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Should Christians wish Peter Singer a happy birthday?

(RNS) Here are three reasons traditional Christians should carefully and prayerfully engage Singer’s work with an open mind.

Good people are good to everyone, says moral philosopher Peter Singer, shown here speaking at a college event in 2009,

(RNS) Peter Singer, Princeton philosopher and provocateur, turned 70 years old Wednesday (July 6).

It’s the kind of milestone that leads many, many writers to take stock of his impact on the world.

It would be difficult to imagine a more consequential life than Singer’s. He has not only become the world’s most influential philosopher; he has became one of the world’s most influential people, period.

He may have single-handedly made ethical concern for animals the mainstream issue it has become today, saving billions from torture and death. He has also worked tirelessly to address issues such as global poverty and climate change, helping hundreds of thousands radically change how they consume resources.

As an academic bioethicist, I know a serious conversation about abortion and euthanasia is incomplete without addressing “Singerian” positions that attack the sanctity of human life.

Many traditional Christians never get beyond Singer’s insistence that being a person requires going beyond being a Homo sapiens organism and actually displaying rationality and self-awareness. Singer’s exclusion of prenatal children, newborn children and even the severely disabled from the community of persons means such Christians refuse to take him seriously.

I, too, find these views horrific and disturbing. But they aren’t qualitatively different from the horrific and disturbing views of million and millions of others. Singer only takes the views of average supporters of abortion rights and euthanasia and follows them to their logical conclusion.

There are, in fact, numerous reasons traditional Christians should carefully and prayerfully engage Singer’s work with an open mind. Here are three:

1. Singer should be a pro-lifer’s best friend.

His views on abortion are actually a powerful tool for those who oppose abortion. When I engage someone with whom I disagree, I most often find a way to ask them “Why is Peter Singer wrong?”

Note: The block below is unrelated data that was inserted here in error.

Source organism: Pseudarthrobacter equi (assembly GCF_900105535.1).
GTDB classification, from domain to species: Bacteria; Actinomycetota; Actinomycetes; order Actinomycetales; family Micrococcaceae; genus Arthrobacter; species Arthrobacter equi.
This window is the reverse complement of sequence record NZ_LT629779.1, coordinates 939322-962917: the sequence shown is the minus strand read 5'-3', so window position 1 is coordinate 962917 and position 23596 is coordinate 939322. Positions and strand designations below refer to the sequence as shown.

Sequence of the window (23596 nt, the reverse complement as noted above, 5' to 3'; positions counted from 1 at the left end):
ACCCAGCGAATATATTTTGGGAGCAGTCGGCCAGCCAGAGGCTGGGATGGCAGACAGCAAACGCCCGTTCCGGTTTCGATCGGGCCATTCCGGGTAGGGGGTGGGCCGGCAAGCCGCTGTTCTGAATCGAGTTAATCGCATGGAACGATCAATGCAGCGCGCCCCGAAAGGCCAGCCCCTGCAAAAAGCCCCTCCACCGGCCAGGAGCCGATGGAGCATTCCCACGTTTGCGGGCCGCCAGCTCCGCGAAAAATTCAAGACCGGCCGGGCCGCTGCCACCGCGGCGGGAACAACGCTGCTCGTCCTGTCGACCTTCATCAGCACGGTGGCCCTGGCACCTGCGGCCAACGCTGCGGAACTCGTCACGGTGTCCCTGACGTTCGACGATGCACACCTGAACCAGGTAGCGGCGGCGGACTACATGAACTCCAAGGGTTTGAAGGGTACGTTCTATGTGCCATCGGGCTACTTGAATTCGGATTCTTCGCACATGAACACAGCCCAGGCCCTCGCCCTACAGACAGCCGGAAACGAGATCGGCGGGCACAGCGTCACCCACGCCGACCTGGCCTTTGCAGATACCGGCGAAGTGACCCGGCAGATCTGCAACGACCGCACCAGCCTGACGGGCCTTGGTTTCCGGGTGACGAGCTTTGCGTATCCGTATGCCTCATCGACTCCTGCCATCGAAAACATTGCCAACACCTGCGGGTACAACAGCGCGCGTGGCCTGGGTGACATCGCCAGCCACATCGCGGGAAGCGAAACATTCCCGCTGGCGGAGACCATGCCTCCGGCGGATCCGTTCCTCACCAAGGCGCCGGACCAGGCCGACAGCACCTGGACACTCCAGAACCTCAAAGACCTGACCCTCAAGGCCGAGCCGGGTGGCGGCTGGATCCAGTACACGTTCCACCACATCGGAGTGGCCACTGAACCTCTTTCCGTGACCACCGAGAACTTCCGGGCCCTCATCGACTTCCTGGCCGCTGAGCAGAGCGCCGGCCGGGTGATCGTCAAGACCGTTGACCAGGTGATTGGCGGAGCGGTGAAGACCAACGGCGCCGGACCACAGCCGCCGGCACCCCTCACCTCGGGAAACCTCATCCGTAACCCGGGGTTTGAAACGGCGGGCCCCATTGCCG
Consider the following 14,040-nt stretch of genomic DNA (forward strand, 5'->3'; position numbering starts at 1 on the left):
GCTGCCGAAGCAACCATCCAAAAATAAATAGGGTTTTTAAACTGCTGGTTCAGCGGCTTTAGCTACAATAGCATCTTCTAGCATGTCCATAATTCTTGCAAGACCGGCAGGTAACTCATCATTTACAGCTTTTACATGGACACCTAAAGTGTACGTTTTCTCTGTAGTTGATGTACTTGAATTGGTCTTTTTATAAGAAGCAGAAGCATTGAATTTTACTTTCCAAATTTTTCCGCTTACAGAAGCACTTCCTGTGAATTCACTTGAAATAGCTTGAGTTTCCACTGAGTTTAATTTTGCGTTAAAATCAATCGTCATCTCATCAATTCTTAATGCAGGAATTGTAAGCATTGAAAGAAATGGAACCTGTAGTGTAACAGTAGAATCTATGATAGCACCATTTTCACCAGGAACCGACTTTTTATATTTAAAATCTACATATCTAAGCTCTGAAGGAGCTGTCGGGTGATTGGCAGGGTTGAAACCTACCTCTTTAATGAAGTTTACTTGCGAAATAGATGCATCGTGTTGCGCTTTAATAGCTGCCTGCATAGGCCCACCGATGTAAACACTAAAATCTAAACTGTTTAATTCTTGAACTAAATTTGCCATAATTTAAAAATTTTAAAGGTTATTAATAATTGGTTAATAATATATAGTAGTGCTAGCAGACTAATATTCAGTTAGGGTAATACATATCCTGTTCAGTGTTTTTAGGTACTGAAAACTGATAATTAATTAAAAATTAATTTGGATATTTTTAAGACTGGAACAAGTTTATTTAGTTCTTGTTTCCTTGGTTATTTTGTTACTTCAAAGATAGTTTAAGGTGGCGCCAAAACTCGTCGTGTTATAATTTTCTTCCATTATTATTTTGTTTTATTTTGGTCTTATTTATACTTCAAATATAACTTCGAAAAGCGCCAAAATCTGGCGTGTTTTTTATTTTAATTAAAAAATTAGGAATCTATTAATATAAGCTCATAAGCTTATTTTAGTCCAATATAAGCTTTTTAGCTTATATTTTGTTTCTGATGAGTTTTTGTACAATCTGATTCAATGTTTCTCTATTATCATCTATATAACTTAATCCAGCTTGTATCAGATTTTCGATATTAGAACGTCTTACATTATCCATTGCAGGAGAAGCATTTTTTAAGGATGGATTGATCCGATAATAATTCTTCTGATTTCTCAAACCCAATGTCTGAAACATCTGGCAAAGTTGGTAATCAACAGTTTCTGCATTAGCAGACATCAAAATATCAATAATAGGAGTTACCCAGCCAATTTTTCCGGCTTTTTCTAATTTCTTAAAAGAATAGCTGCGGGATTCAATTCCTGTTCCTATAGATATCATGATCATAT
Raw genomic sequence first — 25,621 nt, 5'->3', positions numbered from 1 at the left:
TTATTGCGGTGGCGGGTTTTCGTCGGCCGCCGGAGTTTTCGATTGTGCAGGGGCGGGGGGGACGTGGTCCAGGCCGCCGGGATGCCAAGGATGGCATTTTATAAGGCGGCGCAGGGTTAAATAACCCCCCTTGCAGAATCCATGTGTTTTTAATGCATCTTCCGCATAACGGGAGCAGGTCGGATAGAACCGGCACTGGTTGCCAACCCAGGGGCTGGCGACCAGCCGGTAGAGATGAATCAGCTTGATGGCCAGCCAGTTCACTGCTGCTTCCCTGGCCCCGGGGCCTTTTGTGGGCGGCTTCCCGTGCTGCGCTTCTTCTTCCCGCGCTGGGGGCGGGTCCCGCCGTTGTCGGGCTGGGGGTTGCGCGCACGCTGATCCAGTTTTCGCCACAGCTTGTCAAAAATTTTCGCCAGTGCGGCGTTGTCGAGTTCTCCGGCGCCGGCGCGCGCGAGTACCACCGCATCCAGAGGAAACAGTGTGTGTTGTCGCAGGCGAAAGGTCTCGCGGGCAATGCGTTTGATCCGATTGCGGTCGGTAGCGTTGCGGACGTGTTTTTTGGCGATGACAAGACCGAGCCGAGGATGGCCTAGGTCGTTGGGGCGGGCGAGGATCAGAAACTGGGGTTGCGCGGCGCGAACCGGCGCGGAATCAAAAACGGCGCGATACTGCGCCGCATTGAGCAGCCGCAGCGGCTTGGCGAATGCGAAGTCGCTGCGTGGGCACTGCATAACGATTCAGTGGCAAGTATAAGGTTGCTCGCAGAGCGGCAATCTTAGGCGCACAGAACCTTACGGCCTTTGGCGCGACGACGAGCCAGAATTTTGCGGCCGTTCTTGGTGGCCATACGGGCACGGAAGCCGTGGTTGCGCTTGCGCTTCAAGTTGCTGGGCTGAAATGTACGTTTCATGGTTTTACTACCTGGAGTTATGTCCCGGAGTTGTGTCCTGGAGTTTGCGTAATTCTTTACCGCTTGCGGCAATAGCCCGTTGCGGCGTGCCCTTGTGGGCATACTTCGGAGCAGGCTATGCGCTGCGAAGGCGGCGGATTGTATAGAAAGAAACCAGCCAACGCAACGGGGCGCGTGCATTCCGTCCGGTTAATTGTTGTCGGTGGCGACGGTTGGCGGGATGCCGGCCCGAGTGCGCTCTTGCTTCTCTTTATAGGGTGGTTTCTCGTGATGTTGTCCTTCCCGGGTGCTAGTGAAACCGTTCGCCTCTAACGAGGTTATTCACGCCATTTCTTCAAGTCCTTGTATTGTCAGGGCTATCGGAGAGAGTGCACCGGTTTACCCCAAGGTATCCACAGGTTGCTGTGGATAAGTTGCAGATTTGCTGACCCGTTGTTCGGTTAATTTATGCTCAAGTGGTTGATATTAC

Like millions of abortion rights supporters who believe a fetus is not a person, despite being a living Homo sapiens organism, Singer reasons consistently and concludes that the postnatal child is not a person, either. Neither prenatal nor postnatal babies are self-aware or rational. Neither kind of child cares about his or her life.

Singer is merely following standard abortion rights reasoning and applying it to infanticide. When faced with the prospect of the legal killing of newborns, at least in my experience, many supporters of abortion rights can change their mind. It becomes clear that one simply cannot paper over the taking of a human life with euphemisms like “choice” and “privacy.” Singer’s views force this group to be more intellectually honest about what it is that it supports.

2. Singer pushes Christians to care for nonhuman animals.

Though it has a “liberal” reputation in U.S. politics, it would be difficult to find a more traditionally Christian view than care for creation. Indeed, before the incoherent confusion wrought by our lazy culture wars, the idea of “conserving” the land and its many creatures would have been considered, well, a conservative position.

Indeed, it was Singer’s work that not only pushed me to resist structures of sin that lead to torture and killing of billions of nonhuman animals, but also to look for resources on this topic within Christian tradition. What I found, much to my surprise, was that theologians advocating for animal protection use some of the most traditional ideas found in Scripture and tradition when making their case.

3. Singer reminds traditional Christians of our radical duties to the poor.

Singer’s first article, which claimed our refusal to aid the poor meant that we were morally responsible for their deaths, should be assigned in thousands of college ethics classrooms all over the world. An unabashed poverty activist, Singer has even set up an “impact calculator” to help determine where our charitable giving might have the most effect. Singer argues that our responsibility to the poor is so strong that it is a moral duty to give away most of our wealth.

When I first read Singer’s work on poverty, I was shocked by its resonances with the teachings of Jesus, the church fathers, Thomas Aquinas and Catholic social doctrine. Those who hoard their money are morally responsible for the deaths of those they could have helped. (Catholic teaching refers to this as “indirect homicide.”)

Wealth exists to be shared. The poor who steal from the rich for basic needs do not commit theft, because they only take what was rightfully theirs in the first place. Following Jesus means selling your possessions and giving them to the poor. If only most Christians took these principles as seriously as Singer takes his.

Dismissing Singer’s work as unworthy of engagement is a mistake. Happily, the last few years have seen Christian ethicists engaging Singer as a serious conversation partner. The result has been fruitful and mutually critical interactions that have forced both sides to sharpen their point of view on how best to support the vulnerable.

So in light of this, yes, happy 70th birthday to Peter Singer.

(Charles C. Camosy is associate professor of theological and social ethics at Fordham University and author of “Peter Singer and Christian Ethics: Beyond Polarization”)